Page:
As this blog has highlighted, a number of judicial decisions on statutory demands to inspect books and records under Delaware’s Section 220 in recent years have emphasized the broad scope of types of materials to which courts will permit access, and the consequences faced by companies that have attempted to restrict access. Two recent Delaware Court of Chancery decisions provide a welcome reminder of the limitations on the scope of the inspection right. These cases are Jose Mellado, D.M.D. v. ACPDO Parent Inc. and Greenlight Capital Offshore Partners, LTD. v. Brighthouse Financial, Inc.
While there are limits to a stockholder’s right to inspect books and records under Section 220 of the Delaware General Corporation Law or other sections allowing inspection—and corporations can negotiate the scope of inspection—there are also limits to how vigorously a corporation can resist a stockholder’s inspection demand, particularly when it does not present novel legal issues. Two recent fee-shifting decisions issued by Vice Chancellor Zurn provide a cautionary reminder of those limits, which were previously set out by the Court of Chancery in opinions such as Pettry v. Gilead Scis. Inc. (2020), Marilyn Abrams Living Trust v. Pope Invs. Inc. (2017), and McGowan v. Empress Entm’t (2000). The unmistakable message: if the right to inspection is clear, a defendant should think twice about a blanket opposition, unless the defendant does not mind paying the plaintiff’s legal fees in the end.
Last year, applying a 2019 Delaware Supreme Court opinion admonishing that there is no presumption of confidentiality in Section 220 productions, the Delaware Court of Chancery refused to treat certain financial information produced in connection with a books and records action as confidential. See A Reminder that in Books and Records, Nonpublic Does Not Always Mean Confidential. Recently the Delaware Supreme Court affirmed that decision, clarifying the standard the court should apply when evaluating confidential treatment.
On June 27, 2023, in Simeone v. The Walt Disney Company (Del. Ch. June 27, 2023), the Delaware Court of Chancery rejected a lawsuit by a Walt Disney Company’s stockholder to compel inspection of its books and records relating to the company’s opposition to Florida House Bill 1557. Though this case was in some ways quite routine—it rested on a straightforward application of the long-settled standard for a Section 220 demand—the political subtext underlying the inspection demand was anything but ordinary.
The boardroom frequently presents attorney-client privilege and work product protection issues. The Delaware Court of Chancery’s recent decision in Hyde Park Venture Partners Fund III, LP v. FairXchange, LLC, C.A. No. 2022-0344-JTL (Del. Ch. March 9, 2023), provides a reminder of the importance of vigilance in considering when and how to limit a director’s access to privileged materials in circumstances where directors’ interests may diverge – particularly where directors manage, or are affiliated with, investment funds owning stock of the Company.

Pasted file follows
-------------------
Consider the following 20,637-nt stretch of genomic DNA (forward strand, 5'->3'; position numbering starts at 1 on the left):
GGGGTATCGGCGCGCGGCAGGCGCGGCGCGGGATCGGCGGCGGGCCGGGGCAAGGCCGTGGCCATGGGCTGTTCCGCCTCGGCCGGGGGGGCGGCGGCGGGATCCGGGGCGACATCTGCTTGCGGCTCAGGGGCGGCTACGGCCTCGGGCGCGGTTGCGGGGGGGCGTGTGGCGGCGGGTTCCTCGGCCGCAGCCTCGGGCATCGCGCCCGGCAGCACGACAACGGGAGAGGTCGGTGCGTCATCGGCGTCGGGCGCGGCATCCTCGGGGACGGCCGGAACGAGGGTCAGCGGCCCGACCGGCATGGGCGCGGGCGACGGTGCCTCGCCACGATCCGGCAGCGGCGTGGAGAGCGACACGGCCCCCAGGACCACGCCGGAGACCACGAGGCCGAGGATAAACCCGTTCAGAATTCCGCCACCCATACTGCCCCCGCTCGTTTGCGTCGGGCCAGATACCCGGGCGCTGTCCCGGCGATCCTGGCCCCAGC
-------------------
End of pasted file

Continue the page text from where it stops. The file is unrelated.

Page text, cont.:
In a March 1, 2023 opinion (In re McDonald’s Corp. Stockholder Derivative Litig., C.A. No. 2021-0324-JTL), the Delaware Court of Chancery dismissed duty of oversight claims against director defendants and provided helpful guidance on “mission critical” risks, the “gross negligence” standard under the business judgment rule, and redactions in productions of books and records under DGCL Section 220, including the potential that a motion to dismiss relying on overly redacted documents from a 220 production could be converted to a motion for summary judgment by the court. The court also entered an order on the same day, granting the defendants’ Rule 23.1 motion and dismissing the action in its entirety, including claims against the company’s former Global Chief People Officer. The court had previously denied a motion to dismiss those claims under Rule 12(b)(6) on January 25, 2023, as discussed further here, underscoring the important role of Rule 23.1 in derivative cases.
A recent Delaware Court of Chancery decision provides a timely reminder that a confidential document production may not always satisfy a Section 220 demand, and there are circumstances when a single stockholder’s request for books and records will require a company to disclose nonpublic books and records without any restriction on who may view them or how they may be used.
On April 20, 2022, the Delaware Supreme Court affirmed in part and reversed in part the Court of Chancery’s decision requiring production of certain informal records from NVIDIA’s officers and directors pursuant to a Section 220 of the Delaware General Corporation Law (“Section 220”). NVIDIA Corp. v. City of Westand Police & Fire Retirement System, et al., 2022 WL 2812718 (Del. Apr. 20, 2022).
As stockholders continue to seek expansive books and records collections, and particularly as requests for materials outside “formal” board materials become routine, it is worth reflecting on areas in which Delaware courts have continued to uphold boundaries with respect to Section 220 obligations. In a recent decision announced from the bench, Vice Chancellor Joseph R. Slights III recently offered a reminder of one such area: the non-company email accounts of outside directors. (more…)
Delaware Section 220 corporate books and records inspection demands have long been a precursor to stockholder litigation. Companies often challenge the propriety and scope of inspection demands and, even when companies ultimately produce books and records for inspection, they routinely do so subject to a confidentiality agreement. However, a February 28, 2022 letter decision in In re Lordstown Motors Corp., Stockholder Litigation illustrates how confidentiality agreements may not fully protect the information in those books and records from public disclosure or use in other litigation.